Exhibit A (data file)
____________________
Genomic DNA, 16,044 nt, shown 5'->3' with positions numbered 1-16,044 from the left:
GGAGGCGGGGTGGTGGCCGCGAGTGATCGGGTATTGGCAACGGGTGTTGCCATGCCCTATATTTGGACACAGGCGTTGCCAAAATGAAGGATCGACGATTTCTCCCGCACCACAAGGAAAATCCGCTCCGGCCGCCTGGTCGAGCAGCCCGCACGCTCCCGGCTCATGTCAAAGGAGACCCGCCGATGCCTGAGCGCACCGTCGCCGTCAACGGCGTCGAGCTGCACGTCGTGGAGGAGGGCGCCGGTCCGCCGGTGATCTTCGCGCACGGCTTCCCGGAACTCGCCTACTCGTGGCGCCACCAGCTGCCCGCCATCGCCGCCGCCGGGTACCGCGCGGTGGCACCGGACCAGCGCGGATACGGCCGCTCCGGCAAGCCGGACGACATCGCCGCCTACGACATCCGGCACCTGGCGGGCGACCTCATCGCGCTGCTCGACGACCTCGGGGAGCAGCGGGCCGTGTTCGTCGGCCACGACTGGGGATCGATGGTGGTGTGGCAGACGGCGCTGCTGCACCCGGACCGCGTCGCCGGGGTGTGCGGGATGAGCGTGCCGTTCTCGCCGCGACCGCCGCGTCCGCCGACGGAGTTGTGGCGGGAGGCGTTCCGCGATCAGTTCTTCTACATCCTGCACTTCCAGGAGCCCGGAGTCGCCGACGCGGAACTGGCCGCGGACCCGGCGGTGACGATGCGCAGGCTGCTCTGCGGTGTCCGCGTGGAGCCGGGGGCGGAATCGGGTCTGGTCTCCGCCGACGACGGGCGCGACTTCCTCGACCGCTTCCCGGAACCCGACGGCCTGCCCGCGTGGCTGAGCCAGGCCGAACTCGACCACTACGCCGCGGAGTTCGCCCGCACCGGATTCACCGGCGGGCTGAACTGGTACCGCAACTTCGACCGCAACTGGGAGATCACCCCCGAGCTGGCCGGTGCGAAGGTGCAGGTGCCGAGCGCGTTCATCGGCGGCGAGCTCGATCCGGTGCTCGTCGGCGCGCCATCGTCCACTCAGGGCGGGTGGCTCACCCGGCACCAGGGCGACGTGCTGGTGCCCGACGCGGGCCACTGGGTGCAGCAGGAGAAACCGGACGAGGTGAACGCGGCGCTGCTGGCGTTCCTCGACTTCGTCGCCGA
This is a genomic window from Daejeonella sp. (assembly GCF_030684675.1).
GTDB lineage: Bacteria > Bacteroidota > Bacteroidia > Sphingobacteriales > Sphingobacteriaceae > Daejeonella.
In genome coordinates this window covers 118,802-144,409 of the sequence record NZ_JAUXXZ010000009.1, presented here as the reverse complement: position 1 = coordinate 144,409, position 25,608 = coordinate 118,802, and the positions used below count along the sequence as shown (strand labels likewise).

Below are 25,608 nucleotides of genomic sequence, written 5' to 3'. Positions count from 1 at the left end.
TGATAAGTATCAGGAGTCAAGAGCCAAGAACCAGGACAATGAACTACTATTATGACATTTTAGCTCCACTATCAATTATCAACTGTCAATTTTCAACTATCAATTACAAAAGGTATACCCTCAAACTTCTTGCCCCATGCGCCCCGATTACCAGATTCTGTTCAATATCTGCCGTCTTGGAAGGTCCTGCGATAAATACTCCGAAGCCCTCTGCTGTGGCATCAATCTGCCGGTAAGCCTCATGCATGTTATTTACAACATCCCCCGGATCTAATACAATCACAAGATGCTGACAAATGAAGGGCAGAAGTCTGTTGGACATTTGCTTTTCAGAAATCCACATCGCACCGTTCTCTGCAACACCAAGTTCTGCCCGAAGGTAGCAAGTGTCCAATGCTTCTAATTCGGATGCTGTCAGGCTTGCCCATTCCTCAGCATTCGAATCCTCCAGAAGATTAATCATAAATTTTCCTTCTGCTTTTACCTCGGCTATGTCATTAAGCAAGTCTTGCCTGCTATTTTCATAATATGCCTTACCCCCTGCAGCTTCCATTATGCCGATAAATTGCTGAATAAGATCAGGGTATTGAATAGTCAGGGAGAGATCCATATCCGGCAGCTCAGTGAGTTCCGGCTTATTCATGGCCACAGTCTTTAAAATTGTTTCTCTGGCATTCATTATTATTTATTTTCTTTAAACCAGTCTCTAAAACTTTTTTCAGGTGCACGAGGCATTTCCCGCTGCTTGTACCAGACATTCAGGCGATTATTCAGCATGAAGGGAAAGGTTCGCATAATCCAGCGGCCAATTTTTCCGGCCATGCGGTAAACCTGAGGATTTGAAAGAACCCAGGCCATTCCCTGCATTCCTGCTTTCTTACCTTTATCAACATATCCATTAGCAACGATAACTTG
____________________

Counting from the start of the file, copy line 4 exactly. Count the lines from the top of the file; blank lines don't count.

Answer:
GTDB lineage: Bacteria > Bacteroidota > Bacteroidia > Sphingobacteriales > Sphingobacteriaceae > Daejeonella.